Last week, Sterling came under pressure when the Bank of England chose to keep interest rates on hold, but not unanimously. This was the first split vote since June 2018, with two members of the Monetary Policy Committee voting for a rate cut. While the central bank suggested the short-term outlook has improved as the risk of a no-deal exit from the EU subsides, the bank downgraded growth forecasts for the next several years. UK growth numbers noted a fall today and registered the slowest annual growth rate since 2010. UK expansion tumbled from 1.3% on the year in the second quarter, to 1.0% in the third. Despite domestic data taking a back seat to political developments, there are quite a few influential figures due out this week which could cause some Sterling fluctuations. Labour market data will be out in Tuesday's session, followed by inflation figures on Wednesday.
Weaker Eurozone data has weighed on the Euro in recent weeks, as well as the bloc's negative interest rates, leaving the common currency mainly susceptible to events elsewhere. Dollar strength has largely dictated EUR/USD movements, and the pair hit a new three-week low on Friday. EUR/USD has been sitting in the region of 1.10 this morning and around 0.85 against the Pound. This week will shed some light on economic sentiment in the Eurozone, as well as growth numbers in both Germany and the Eurozone as a whole, which could allow the Euro opportunity to move.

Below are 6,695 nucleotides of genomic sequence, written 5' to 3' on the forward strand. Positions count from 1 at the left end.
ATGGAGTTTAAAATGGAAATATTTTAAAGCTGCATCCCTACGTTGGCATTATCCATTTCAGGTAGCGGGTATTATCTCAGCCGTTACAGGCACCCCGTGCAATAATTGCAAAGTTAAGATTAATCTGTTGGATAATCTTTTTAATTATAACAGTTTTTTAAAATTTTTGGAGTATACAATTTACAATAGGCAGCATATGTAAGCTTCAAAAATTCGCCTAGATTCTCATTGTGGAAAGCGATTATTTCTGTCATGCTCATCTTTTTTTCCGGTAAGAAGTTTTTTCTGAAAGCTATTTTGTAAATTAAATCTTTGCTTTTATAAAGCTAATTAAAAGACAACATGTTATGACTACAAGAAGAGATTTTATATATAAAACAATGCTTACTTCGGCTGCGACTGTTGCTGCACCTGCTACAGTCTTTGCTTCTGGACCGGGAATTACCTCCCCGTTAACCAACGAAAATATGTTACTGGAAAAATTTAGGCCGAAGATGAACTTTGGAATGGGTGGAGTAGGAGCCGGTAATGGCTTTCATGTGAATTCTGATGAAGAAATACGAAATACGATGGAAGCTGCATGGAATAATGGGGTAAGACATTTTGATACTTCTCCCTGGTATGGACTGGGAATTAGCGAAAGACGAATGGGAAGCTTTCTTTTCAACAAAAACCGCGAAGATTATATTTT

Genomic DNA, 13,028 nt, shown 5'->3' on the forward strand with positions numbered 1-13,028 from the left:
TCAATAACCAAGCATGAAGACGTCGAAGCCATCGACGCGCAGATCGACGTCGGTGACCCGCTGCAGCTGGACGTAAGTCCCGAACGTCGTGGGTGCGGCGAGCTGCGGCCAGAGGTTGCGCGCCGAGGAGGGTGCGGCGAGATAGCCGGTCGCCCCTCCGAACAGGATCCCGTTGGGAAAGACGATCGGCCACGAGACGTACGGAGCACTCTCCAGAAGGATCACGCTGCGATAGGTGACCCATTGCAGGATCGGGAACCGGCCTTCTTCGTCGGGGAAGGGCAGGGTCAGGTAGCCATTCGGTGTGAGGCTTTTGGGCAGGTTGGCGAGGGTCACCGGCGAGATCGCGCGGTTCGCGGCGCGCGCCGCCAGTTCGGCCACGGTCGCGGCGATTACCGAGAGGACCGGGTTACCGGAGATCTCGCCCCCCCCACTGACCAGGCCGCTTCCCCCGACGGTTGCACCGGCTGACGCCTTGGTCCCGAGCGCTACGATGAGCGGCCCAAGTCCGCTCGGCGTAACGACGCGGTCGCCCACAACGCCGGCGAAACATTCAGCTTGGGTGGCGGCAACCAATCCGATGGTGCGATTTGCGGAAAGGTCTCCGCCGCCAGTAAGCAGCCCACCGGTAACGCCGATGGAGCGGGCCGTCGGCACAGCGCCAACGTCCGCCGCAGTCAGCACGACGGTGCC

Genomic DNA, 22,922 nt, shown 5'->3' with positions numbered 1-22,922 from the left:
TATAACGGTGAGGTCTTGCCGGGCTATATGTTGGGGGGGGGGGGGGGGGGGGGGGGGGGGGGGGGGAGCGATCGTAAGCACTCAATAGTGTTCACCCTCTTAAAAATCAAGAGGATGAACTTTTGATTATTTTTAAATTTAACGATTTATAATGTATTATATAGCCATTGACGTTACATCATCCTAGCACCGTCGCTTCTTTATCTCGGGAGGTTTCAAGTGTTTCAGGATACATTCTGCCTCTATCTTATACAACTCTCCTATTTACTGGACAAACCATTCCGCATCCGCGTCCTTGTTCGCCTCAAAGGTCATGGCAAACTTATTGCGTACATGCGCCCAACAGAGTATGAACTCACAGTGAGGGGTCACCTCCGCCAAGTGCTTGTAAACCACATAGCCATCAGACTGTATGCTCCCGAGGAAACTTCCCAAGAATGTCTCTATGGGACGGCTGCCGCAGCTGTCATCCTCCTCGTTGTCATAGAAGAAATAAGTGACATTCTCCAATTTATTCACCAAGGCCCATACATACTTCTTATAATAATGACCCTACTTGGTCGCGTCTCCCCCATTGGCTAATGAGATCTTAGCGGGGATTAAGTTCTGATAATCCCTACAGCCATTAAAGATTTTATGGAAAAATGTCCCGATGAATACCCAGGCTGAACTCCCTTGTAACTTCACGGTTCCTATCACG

The US Dollar appreciated last week as US-China developments continued, and the Buck reached multi-week highs this morning on optimism the trade spat could soon be over. In terms of economic developments this week, inflation and retail sales numbers will be the main events, but there are other medium-tier stats which could move markets too. One of the other significant events will be speeches by Federal Reserve Chief, Jerome Powell, and other central bank members which could offer the US Dollar some direction.
News regarding the US-China trade war created some erratic movement in the Aussie Dollar last week as headlines made their way onto the market. Additionally, the Reserve Bank of Australia indicated that further rate cuts could occur next year when growth and inflation forecasts were cut. The New Zealand Dollar also slipped last week as investors ramped up expectations for a cut by the country's central bank. The Reserve Bank of New Zealand will announce its latest interest rate decision on Wednesday which may put some pressure on the Kiwi and create market movement, especially if a decrease in rates from 1.00% to 0.75% occurs as forecast. Meanwhile, Thursday could be an interesting day for Australian Dollar fluctuations when highly influential labour market data is released.
The Canadian Dollar hit a three-week low against the US Dollar last week as labour market data disappointed, and increased expectations for another Bank of Canada rate cut in the near future. Canada exports a significant amount of oil, so a prolonged trade war between the US and China won't help the economy. There are a few medium-tier ecostats out this week for the Canadian Dollar, but one of the most highly anticipated events will be speeches by Bank of Canada Governor Stephen Poloz.